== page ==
In the recently published ‘Open-source 3D printed air-jet for generating monodispersed alginate microhydrogels,’ University of California Davis researchers explore a new design for creating bioprinting materials.
In 3D printing hydrogel microbeads in a ‘controllable size,’ the researchers were able to create a model to work from, studying the potential for alginate microbeads in a variety of other applications. Microbead generators use polymers and crosslinker solutions in producing microscale hydrogel, and are being studied for biomedical applications, to include drug and cell delivery.
“In these biomedical science applications, alginate is a particularly attractive polymer for microbeads, as it is biocompatible, undergoes rapid gelation under gentle conditions, and enables controllable mesh size,” state the researchers. “Alginate, a copolymer comprised of (1,4)-linked β-D-mannuronate (M) and α-L-guluronate (G) residues, crosslinks in the presence of divalent cations, such as Ca2+, resulting in the formation of a 3D polymeric network characteristic of hydrogels.”
Alginate microbeads are commonly generated using:
- Droplet microfluidics
- Coaxial airflow units
- Two-channel air-jackets
- High voltage
Here, the researchers created a new 3D printed air-jet system inspired by air bifurcation and electrostatic bead generators, with both modularity and sterility as goals in design and functionality. The research team used Fusion 360 for design, and Cura software for slicing (splitting the design into the air-jet, air intake, and supports). Parts were printed on an MP Select Mini V2, using PLA filament.
The new design of this system allows for use of a needle and syringe, through attachment to the pump or adjustable stands.
Overall, the design was simple and open source, resulting in microbeads without any requirement for complicated assembly or sophisticated lab equipment. The air-jet offers benefits like reproducibility and reliability, and the researchers state that this is the first fully 3D printable air-jet system that they know of, ‘offering control over microbeads with defined set-up parameters.’ They were also able to harness bacteria and alginate lyase, encapsulating cargo able to break down the hydrogel matrix.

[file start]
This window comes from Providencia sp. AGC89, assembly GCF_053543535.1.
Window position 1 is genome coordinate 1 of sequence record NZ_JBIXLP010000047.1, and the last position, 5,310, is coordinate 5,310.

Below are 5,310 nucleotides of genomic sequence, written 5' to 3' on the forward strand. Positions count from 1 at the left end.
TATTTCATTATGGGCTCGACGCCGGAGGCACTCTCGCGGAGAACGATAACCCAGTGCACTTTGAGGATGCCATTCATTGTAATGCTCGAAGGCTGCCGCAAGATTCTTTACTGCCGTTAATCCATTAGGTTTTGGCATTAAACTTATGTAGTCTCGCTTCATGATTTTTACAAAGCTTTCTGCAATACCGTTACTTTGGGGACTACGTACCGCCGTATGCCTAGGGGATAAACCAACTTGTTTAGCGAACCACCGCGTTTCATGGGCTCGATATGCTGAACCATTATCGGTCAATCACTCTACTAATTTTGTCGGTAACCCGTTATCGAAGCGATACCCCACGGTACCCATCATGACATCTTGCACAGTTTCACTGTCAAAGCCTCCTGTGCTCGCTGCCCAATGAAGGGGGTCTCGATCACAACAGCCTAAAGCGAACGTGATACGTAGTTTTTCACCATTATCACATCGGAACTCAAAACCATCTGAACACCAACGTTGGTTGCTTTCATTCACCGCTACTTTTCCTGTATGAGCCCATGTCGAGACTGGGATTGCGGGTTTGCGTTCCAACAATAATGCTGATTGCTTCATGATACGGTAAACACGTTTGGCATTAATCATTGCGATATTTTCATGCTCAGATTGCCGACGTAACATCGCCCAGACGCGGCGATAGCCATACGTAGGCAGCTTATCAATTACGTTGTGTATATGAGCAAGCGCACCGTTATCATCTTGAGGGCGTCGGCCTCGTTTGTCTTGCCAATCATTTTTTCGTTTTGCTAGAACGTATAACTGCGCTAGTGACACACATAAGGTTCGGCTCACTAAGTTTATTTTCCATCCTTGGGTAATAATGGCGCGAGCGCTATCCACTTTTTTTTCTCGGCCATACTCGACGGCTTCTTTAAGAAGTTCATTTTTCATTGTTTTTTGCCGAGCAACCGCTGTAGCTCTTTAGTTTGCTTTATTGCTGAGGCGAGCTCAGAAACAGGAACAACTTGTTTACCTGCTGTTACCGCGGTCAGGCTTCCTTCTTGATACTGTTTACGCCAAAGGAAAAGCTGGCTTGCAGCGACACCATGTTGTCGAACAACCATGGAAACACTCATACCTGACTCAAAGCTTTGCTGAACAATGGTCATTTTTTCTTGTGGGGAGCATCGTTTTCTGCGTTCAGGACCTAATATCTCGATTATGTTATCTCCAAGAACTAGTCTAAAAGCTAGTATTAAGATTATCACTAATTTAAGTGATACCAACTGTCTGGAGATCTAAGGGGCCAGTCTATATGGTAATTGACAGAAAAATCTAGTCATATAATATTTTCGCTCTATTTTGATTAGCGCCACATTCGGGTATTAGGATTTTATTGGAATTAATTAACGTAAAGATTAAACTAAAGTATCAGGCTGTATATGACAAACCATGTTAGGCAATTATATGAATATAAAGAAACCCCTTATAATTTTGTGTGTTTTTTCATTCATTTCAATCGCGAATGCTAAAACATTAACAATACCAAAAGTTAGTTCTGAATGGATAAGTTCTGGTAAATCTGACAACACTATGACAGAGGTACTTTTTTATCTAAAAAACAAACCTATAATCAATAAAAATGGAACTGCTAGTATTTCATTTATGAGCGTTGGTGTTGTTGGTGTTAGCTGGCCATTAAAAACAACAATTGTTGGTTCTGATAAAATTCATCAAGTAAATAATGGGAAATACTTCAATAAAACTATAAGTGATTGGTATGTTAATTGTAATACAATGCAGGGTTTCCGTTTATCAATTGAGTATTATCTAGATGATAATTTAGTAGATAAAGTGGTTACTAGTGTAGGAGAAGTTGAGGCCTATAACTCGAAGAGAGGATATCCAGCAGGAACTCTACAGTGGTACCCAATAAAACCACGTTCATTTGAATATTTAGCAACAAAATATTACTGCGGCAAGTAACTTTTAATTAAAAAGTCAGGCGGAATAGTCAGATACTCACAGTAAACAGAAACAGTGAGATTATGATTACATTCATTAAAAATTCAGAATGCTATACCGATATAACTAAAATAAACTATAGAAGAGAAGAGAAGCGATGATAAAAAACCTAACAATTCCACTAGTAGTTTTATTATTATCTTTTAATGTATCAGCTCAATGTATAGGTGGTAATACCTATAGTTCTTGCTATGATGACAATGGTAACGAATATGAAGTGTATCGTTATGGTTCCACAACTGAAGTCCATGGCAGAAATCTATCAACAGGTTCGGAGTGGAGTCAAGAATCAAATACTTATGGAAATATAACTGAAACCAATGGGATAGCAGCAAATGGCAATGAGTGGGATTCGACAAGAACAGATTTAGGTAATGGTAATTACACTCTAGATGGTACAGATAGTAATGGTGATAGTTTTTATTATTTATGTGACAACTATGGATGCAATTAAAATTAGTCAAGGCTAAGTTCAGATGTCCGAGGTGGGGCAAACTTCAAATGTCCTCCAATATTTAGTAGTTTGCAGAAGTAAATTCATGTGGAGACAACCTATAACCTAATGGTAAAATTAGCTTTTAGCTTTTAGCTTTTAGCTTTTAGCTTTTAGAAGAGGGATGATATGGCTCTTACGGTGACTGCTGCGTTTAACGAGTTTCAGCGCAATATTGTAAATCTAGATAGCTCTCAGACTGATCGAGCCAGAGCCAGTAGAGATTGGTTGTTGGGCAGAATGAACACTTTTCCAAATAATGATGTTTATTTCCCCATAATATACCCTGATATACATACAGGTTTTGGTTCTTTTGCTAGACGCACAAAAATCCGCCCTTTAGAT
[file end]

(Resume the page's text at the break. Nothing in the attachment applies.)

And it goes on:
“Here, we load microbeads with bacteria, and their growth over 24 hours results in pockets of bacteria within the hydrogel matrix. The encapsulation of bacteria is promising for numerous biomedical applications, including probiotic delivery, especially for anaerobic bacteria sensitive to atmospheric oxygen concentrations,” concluded the researchers. “By using the air-jet system with nitrogen gas in a nitrogen-enriched chamber, microbeads could be rapidly generated with anaerobic bacteria while displacing oxygen. Furthermore, the use of enzymes to degrade alginate has been previously used to control the delivery of endothelial progenitor cells and adeno-associated vectors.
“The system’s modular design allows easy cleaning, interchangeability to customized set-ups, and rapid replacement. We have demonstrated that alginate microbeads can be generated using this open-source air jet system with reasonable microbead diameters and variance,” stated the researchers. “We anticipate the system will enable other research laboratories, as well as other fields, to easily generate polymeric microbeads.”
Better ways to 3D print and bioprint emerge constantly as researchers innovate out of need for their own projects, and manufacturers are motivated by the need to replace and maintain parts, or many times, create completely new 3D printed components that would not have been possible previously. What do you think of this news? Let us know your thoughts! Join the discussion of this and other 3D printing topics at 3DPrintBoard.com.Open-source 3D printed air-jet for generating monodispersed alginate microhydrogels’]
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